Amid decarbon pressure, ship speeds already slowing

Amid decarbon pressure, ship speeds already slowing

Headhaul sailing speed from Asia to North Europe has fallen steadily since 2012 with the dual strategy of saving on fuel consumption while absorbing surplus capacity. Photo credit:

Members of the global shipping industry are calling for mandatory slow-steaming to be imposed on all ocean vessels to speed up cuts in carbon dioxide (CO2) emissions, even as data shows transit times are already lengthening on the headhaul Asia-Europe and trans-Pacific trades.

Slowing vessels is a thorny issue for shippers that must plan their inventory needs around the longer transit times, no easy task with on-time performance at consistently low levels.

The French delegation to the International Maritime Organization (IMO) in April proposed mandatory slow-steaming be imposed on the shipping industry, and the proposal quickly garnered support from shipowners in the non-container line sector. A group of about 115 mostly bulk shipping companies, including a number of non-vessel-operating common carriers (NVOs), signed an April 30 letter calling for mandatory slow-steaming to be adopted at the upcoming May 13-17 meeting of the IMO greenhouse gas (GHG) working group.

Asked what impact the imposition of mandatory average speeds for container ships would have on his supply chain, the logistics manager of a Europe-based shipper said longer transit times and poor schedule reliability was pushing up his stock holding levels.

“My inventory costs are already going through the roof, and if ships take even longer to get here, that is going to add significantly to my stock holding levels,” he told

Self-imposed speed limits

Carriers on the long-haul trades introduced slow-steaming when demand dried up after the global financial crisis in 2008 in a bid to absorb surplus capacity. The recession also kick-started the mega-ship era as carriers pursued lower unit cost advantages and set off an arms race for ever larger vessels, exacerbating overcapacity issues and further limiting sailing speeds.

Examining the transit data from January 2012 to March 2019, SeaIntelligence found that headhaul speed from Asia to North Europe fell steadily over the period, from an average of 17.46 knots in 2012 to an average of 16.61 knots in 2018. During the first three months of this year, the sailing speed on Asia-North Europe fell steeply to about 15.6 knots, and a similar picture emerged on the Asia-Mediterranean trade.

Analysis of strings between Asia and the East Coast of North America shows the same pattern, with a constantly decreasing average sailing speed, although the Asia-US West Coast trade has remained at a relatively consistent 18-19 knots once the massive slowdown in sailing speeds around the US West Coast port labour dispute and resulting congestion in late 2014 and early 2015 is removed.

SeaIntelligence said this could be explained by the shorter average sailing distances from Asia to the North American West Coast of about 12.5 days, versus 17.5 days on Asia-North Europe, and 23.5 from Asia to the North American East Coast.

The backhaul trades from both Europe and North America to Asia showed similar decreases in speed during the 2012-2019 period. SeaIntelligence attributed the decline in backhaul speeds primarily to developments in the underlying bunker fuel prices.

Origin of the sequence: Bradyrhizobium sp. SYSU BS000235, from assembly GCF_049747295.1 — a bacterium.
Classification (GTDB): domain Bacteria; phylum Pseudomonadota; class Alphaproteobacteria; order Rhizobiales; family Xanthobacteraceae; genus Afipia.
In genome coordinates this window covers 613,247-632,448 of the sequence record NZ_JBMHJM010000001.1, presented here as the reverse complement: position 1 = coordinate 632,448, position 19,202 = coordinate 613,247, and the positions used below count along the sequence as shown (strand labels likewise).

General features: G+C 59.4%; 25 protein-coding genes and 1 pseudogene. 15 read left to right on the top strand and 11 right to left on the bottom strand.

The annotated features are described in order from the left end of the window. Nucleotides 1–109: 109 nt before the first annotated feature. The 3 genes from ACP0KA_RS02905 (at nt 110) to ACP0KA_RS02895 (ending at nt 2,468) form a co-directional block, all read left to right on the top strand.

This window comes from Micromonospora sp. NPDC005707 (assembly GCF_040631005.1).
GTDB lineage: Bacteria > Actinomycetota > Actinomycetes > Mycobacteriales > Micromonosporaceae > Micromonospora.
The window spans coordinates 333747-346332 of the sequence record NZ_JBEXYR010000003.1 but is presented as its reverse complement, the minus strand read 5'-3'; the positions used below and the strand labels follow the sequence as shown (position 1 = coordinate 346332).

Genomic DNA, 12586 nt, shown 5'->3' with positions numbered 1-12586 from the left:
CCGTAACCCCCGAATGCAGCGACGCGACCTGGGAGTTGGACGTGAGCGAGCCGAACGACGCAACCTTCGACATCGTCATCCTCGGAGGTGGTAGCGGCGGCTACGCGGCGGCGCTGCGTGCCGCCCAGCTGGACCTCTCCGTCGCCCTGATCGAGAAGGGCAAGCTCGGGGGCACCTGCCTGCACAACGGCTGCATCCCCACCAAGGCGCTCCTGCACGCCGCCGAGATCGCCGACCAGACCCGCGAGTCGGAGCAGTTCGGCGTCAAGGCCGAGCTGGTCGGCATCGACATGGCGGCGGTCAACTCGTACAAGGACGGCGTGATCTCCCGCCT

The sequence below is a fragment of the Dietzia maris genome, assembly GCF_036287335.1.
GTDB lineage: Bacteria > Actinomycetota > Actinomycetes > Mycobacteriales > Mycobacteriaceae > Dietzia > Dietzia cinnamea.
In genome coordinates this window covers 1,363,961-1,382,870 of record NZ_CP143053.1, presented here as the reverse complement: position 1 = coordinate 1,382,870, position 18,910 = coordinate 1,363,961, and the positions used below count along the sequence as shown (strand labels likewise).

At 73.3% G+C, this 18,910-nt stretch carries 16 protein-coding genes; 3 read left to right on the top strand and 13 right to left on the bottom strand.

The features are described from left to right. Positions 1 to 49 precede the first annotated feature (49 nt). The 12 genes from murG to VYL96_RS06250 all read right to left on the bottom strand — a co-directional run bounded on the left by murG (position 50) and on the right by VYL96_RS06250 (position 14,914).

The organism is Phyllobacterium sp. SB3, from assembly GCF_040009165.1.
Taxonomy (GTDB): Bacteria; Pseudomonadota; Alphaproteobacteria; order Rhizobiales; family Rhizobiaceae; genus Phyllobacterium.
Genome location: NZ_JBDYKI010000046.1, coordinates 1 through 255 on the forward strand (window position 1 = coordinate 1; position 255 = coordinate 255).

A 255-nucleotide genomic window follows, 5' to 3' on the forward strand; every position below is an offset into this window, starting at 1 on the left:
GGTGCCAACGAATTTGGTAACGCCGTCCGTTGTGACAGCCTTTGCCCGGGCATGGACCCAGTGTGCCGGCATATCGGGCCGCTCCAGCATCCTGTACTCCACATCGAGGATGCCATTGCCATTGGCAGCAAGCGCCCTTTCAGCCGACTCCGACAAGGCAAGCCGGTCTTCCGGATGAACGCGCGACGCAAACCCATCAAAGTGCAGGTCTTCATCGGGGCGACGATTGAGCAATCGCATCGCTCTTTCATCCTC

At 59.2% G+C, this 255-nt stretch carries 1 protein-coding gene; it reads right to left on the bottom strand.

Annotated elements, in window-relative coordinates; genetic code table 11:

“During the 2012-2014 period of high bunker fuel prices, carriers were continually slowing down the backhauls, but when oil prices dropped in 2015 carriers started speeding up on the backhauls, and as oil prices have started to rise closer to $500 per ton in 2018-2019, we see carriers starting to slow down again,” the analyst noted.

Industry pushback

Pressure is mounting on the shipping industry to reduce emissions that the World Shipping Council (WSC) said accounts for about 2.5 percent of global GHG emissions, with liner shipping accounting for a quarter of that. But there is already pushback from the industry.

John Butler, president and CEO of the WSC, said the April 30 letter “provides no specifics of how such a program would be structured, how it would be enforced, or how it would avoid the problem of encouraging artificial demand for building more of the fossil-fueled vessels that the industry will need to phase out in order to reach permanent greenhouse gas emissions reductions.”

He said the WSC would continue to work with all parties through the IMO to find lasting solutions that would allow the industry to achieve emissions reduction objectives.

Hapag-Lloyd spokesperson Nils Haupt pointed out that mandating slow-steaming would require additional ships to maintain weekly schedules, thereby increasing emissions.

“If we reduce speed in a loop from Hamburg to Singapore that requires 12 ships, to stay on schedule and maintain a regular weekly service, you would need a 13th or 14th ship, which means investment and additional CO2 pollution. This is something that bulk carriers and tankers don’t have to take into account, but for containers it would be a harsh investment and wouldn’t really solve the program,” he said.

A new round of self-imposed slow-steaming by the maritime industry overall may result from sulfur emissions limits to be imposed by the IMO on Jan. 1, 2020. Historically, when fuel prices increase, ship speeds slow down, and estimates for the cost of compliance for container carriers is between $10 billion and $15 billion in additional annual fuel expenses. Maersk Line and Mediterranean Shipping Co. each expect fuel costs to increase $2 billion a year as a result of the rule, while Hapag-Lloyd has projected a $1 billion per year cost increase.

Contact Greg Knowler at and follow him on Twitter: @greg_knowler.